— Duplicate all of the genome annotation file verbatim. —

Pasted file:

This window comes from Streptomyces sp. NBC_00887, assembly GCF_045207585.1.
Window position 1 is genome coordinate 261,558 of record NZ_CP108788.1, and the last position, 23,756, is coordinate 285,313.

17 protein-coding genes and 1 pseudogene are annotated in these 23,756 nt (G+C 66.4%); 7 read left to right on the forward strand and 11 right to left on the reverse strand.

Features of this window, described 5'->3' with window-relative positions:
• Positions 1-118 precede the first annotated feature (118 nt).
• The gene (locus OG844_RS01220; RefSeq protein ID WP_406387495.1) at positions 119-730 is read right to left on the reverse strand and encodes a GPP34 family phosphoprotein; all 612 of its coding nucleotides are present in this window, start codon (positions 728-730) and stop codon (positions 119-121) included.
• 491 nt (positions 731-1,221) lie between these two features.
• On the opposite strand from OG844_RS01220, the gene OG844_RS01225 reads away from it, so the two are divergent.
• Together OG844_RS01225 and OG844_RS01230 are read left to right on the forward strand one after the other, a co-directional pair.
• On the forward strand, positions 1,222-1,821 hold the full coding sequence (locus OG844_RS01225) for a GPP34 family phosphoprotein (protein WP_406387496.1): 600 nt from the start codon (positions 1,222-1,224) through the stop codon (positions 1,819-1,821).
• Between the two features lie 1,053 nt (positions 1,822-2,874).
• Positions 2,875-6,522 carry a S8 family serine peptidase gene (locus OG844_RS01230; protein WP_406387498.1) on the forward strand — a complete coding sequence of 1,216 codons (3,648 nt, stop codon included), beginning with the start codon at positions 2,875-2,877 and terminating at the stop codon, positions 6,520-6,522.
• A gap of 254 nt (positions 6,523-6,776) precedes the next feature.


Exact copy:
This window comes from Streptomyces sp. NBC_00887, assembly GCF_045207585.1.
Window position 1 is genome coordinate 261,558 of record NZ_CP108788.1, and the last position, 23,756, is coordinate 285,313.

17 protein-coding genes and 1 pseudogene are annotated in these 23,756 nt (G+C 66.4%); 7 read left to right on the forward strand and 11 right to left on the reverse strand.

Features of this window, described 5'->3' with window-relative positions:
• Positions 1-118 precede the first annotated feature (118 nt).
• The gene (locus OG844_RS01220; RefSeq protein ID WP_406387495.1) at positions 119-730 is read right to left on the reverse strand and encodes a GPP34 family phosphoprotein; all 612 of its coding nucleotides are present in this window, start codon (positions 728-730) and stop codon (positions 119-121) included.
• 491 nt (positions 731-1,221) lie between these two features.
• On the opposite strand from OG844_RS01220, the gene OG844_RS01225 reads away from it, so the two are divergent.
• Together OG844_RS01225 and OG844_RS01230 are read left to right on the forward strand one after the other, a co-directional pair.
• On the forward strand, positions 1,222-1,821 hold the full coding sequence (locus OG844_RS01225) for a GPP34 family phosphoprotein (protein WP_406387496.1): 600 nt from the start codon (positions 1,222-1,224) through the stop codon (positions 1,819-1,821).
• Between the two features lie 1,053 nt (positions 1,822-2,874).
• Positions 2,875-6,522 carry a S8 family serine peptidase gene (locus OG844_RS01230; protein WP_406387498.1) on the forward strand — a complete coding sequence of 1,216 codons (3,648 nt, stop codon included), beginning with the start codon at positions 2,875-2,877 and terminating at the stop codon, positions 6,520-6,522.
• A gap of 254 nt (positions 6,523-6,776) precedes the next feature.